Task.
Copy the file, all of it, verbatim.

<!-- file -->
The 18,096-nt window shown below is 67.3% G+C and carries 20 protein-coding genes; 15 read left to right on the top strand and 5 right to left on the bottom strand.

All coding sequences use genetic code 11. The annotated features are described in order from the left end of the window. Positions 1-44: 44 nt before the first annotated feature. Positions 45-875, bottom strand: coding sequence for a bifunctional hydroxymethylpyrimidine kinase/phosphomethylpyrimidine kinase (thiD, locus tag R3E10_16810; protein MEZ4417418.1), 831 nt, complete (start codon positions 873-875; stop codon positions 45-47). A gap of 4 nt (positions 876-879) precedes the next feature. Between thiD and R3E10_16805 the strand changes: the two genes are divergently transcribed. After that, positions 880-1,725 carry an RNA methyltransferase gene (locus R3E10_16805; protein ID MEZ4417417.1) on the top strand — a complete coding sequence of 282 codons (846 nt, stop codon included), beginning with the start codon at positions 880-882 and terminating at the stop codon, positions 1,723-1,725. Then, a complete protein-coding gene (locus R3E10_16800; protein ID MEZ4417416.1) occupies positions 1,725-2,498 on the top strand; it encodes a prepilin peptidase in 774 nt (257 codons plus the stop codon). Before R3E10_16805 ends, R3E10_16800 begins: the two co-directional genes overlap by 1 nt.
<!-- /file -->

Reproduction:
The 18,096-nt window shown below is 67.3% G+C and carries 20 protein-coding genes; 15 read left to right on the top strand and 5 right to left on the bottom strand.

All coding sequences use genetic code 11. The annotated features are described in order from the left end of the window. Positions 1-44: 44 nt before the first annotated feature. Positions 45-875, bottom strand: coding sequence for a bifunctional hydroxymethylpyrimidine kinase/phosphomethylpyrimidine kinase (thiD, locus tag R3E10_16810; protein MEZ4417418.1), 831 nt, complete (start codon positions 873-875; stop codon positions 45-47). A gap of 4 nt (positions 876-879) precedes the next feature. Between thiD and R3E10_16805 the strand changes: the two genes are divergently transcribed. After that, positions 880-1,725 carry an RNA methyltransferase gene (locus R3E10_16805; protein ID MEZ4417417.1) on the top strand — a complete coding sequence of 282 codons (846 nt, stop codon included), beginning with the start codon at positions 880-882 and terminating at the stop codon, positions 1,723-1,725. Then, a complete protein-coding gene (locus R3E10_16800; protein ID MEZ4417416.1) occupies positions 1,725-2,498 on the top strand; it encodes a prepilin peptidase in 774 nt (257 codons plus the stop codon). Before R3E10_16805 ends, R3E10_16800 begins: the two co-directional genes overlap by 1 nt.